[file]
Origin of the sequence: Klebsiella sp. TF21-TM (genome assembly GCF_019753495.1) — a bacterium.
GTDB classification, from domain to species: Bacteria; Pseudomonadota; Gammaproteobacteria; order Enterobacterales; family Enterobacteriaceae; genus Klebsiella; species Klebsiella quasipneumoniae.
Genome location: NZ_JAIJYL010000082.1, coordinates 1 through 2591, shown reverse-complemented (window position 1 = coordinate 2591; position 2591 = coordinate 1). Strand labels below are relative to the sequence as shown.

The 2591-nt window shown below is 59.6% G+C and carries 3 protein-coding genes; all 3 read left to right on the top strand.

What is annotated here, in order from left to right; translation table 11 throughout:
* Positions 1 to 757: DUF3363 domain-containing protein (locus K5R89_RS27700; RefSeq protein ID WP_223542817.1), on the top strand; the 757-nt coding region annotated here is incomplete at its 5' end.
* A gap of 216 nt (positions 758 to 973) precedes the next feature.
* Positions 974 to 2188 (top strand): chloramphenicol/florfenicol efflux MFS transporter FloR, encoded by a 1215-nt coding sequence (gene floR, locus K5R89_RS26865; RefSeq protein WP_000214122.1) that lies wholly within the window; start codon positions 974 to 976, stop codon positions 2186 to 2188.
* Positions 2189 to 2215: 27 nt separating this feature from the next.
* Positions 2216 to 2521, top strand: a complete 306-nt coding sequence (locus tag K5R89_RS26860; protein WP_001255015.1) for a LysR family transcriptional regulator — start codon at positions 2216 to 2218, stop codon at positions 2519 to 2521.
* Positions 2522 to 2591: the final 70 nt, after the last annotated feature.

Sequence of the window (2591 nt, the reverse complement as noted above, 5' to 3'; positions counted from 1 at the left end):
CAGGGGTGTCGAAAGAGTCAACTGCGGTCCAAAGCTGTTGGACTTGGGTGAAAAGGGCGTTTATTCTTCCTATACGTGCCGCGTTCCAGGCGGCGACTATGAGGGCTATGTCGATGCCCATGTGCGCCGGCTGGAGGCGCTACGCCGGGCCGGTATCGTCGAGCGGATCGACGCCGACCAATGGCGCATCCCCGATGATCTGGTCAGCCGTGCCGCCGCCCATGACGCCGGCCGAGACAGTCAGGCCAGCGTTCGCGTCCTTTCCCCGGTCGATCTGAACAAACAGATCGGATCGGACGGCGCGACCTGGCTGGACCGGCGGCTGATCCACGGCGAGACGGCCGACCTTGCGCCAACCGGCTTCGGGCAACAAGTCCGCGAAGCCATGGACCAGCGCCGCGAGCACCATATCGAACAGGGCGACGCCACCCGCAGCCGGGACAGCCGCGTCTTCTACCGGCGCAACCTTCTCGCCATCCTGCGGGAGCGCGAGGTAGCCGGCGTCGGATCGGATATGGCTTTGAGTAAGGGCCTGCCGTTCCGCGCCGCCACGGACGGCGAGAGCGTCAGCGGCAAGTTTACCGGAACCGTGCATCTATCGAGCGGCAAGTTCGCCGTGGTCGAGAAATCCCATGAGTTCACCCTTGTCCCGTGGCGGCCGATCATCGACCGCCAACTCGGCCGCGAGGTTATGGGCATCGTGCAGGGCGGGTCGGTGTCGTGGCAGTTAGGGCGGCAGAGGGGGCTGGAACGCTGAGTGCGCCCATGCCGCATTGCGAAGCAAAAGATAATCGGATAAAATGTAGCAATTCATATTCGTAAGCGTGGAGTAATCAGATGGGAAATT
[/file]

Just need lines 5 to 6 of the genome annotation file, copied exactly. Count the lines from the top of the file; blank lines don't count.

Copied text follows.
What is annotated here, in order from left to right; translation table 11 throughout:
* Positions 1 to 757: DUF3363 domain-containing protein (locus K5R89_RS27700; RefSeq protein ID WP_223542817.1), on the top strand; the 757-nt coding region annotated here is incomplete at its 5' end.